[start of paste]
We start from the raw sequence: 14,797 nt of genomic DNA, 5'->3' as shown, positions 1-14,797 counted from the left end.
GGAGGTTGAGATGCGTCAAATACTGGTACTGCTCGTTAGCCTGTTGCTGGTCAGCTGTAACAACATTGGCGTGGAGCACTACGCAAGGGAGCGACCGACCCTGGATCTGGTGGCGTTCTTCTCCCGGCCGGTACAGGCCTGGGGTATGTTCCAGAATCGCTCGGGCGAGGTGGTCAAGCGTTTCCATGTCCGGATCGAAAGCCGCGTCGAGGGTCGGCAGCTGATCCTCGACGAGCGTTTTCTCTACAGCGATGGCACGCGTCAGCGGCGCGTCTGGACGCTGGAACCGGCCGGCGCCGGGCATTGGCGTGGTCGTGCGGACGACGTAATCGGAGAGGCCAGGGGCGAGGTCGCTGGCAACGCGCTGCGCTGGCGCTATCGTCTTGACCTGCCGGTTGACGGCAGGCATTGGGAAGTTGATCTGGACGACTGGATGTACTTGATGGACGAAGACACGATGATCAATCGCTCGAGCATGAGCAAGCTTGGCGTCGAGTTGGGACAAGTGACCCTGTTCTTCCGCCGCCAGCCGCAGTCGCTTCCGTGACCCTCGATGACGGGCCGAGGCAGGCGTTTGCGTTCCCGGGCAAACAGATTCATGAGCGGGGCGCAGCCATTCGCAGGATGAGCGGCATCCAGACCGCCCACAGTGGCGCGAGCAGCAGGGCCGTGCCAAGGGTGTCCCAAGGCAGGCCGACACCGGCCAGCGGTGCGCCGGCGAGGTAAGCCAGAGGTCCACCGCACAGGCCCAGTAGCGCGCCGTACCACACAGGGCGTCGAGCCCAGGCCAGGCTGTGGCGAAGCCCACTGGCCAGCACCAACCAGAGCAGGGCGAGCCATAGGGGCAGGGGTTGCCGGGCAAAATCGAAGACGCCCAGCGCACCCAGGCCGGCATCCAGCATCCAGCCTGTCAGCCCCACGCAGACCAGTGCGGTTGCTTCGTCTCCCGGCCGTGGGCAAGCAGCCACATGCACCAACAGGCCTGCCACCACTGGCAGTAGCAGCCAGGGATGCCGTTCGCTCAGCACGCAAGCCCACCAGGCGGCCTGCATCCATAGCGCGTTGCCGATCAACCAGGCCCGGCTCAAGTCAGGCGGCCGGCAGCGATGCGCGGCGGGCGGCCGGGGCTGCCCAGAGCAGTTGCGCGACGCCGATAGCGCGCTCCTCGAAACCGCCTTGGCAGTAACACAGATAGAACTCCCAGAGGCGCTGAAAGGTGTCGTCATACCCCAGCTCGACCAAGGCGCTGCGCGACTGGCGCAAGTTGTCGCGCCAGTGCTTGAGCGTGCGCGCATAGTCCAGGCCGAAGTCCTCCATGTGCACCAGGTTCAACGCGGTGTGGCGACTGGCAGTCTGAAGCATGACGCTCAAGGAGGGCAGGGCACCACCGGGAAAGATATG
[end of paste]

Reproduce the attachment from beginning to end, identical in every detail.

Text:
We start from the raw sequence: 14,797 nt of genomic DNA, 5'->3' as shown, positions 1-14,797 counted from the left end.
GGAGGTTGAGATGCGTCAAATACTGGTACTGCTCGTTAGCCTGTTGCTGGTCAGCTGTAACAACATTGGCGTGGAGCACTACGCAAGGGAGCGACCGACCCTGGATCTGGTGGCGTTCTTCTCCCGGCCGGTACAGGCCTGGGGTATGTTCCAGAATCGCTCGGGCGAGGTGGTCAAGCGTTTCCATGTCCGGATCGAAAGCCGCGTCGAGGGTCGGCAGCTGATCCTCGACGAGCGTTTTCTCTACAGCGATGGCACGCGTCAGCGGCGCGTCTGGACGCTGGAACCGGCCGGCGCCGGGCATTGGCGTGGTCGTGCGGACGACGTAATCGGAGAGGCCAGGGGCGAGGTCGCTGGCAACGCGCTGCGCTGGCGCTATCGTCTTGACCTGCCGGTTGACGGCAGGCATTGGGAAGTTGATCTGGACGACTGGATGTACTTGATGGACGAAGACACGATGATCAATCGCTCGAGCATGAGCAAGCTTGGCGTCGAGTTGGGACAAGTGACCCTGTTCTTCCGCCGCCAGCCGCAGTCGCTTCCGTGACCCTCGATGACGGGCCGAGGCAGGCGTTTGCGTTCCCGGGCAAACAGATTCATGAGCGGGGCGCAGCCATTCGCAGGATGAGCGGCATCCAGACCGCCCACAGTGGCGCGAGCAGCAGGGCCGTGCCAAGGGTGTCCCAAGGCAGGCCGACACCGGCCAGCGGTGCGCCGGCGAGGTAAGCCAGAGGTCCACCGCACAGGCCCAGTAGCGCGCCGTACCACACAGGGCGTCGAGCCCAGGCCAGGCTGTGGCGAAGCCCACTGGCCAGCACCAACCAGAGCAGGGCGAGCCATAGGGGCAGGGGTTGCCGGGCAAAATCGAAGACGCCCAGCGCACCCAGGCCGGCATCCAGCATCCAGCCTGTCAGCCCCACGCAGACCAGTGCGGTTGCTTCGTCTCCCGGCCGTGGGCAAGCAGCCACATGCACCAACAGGCCTGCCACCACTGGCAGTAGCAGCCAGGGATGCCGTTCGCTCAGCACGCAAGCCCACCAGGCGGCCTGCATCCATAGCGCGTTGCCGATCAACCAGGCCCGGCTCAAGTCAGGCGGCCGGCAGCGATGCGCGGCGGGCGGCCGGGGCTGCCCAGAGCAGTTGCGCGACGCCGATAGCGCGCTCCTCGAAACCGCCTTGGCAGTAACACAGATAGAACTCCCAGAGGCGCTGAAAGGTGTCGTCATACCCCAGCTCGACCAAGGCGCTGCGCGACTGGCGCAAGTTGTCGCGCCAGTGCTTGAGCGTGCGCGCATAGTCCAGGCCGAAGTCCTCCATGTGCACCAGGTTCAACGCGGTGTGGCGACTGGCAGTCTGAAGCATGACGCTCAAGGAGGGCAGGGCACCACCGGGAAAGATATG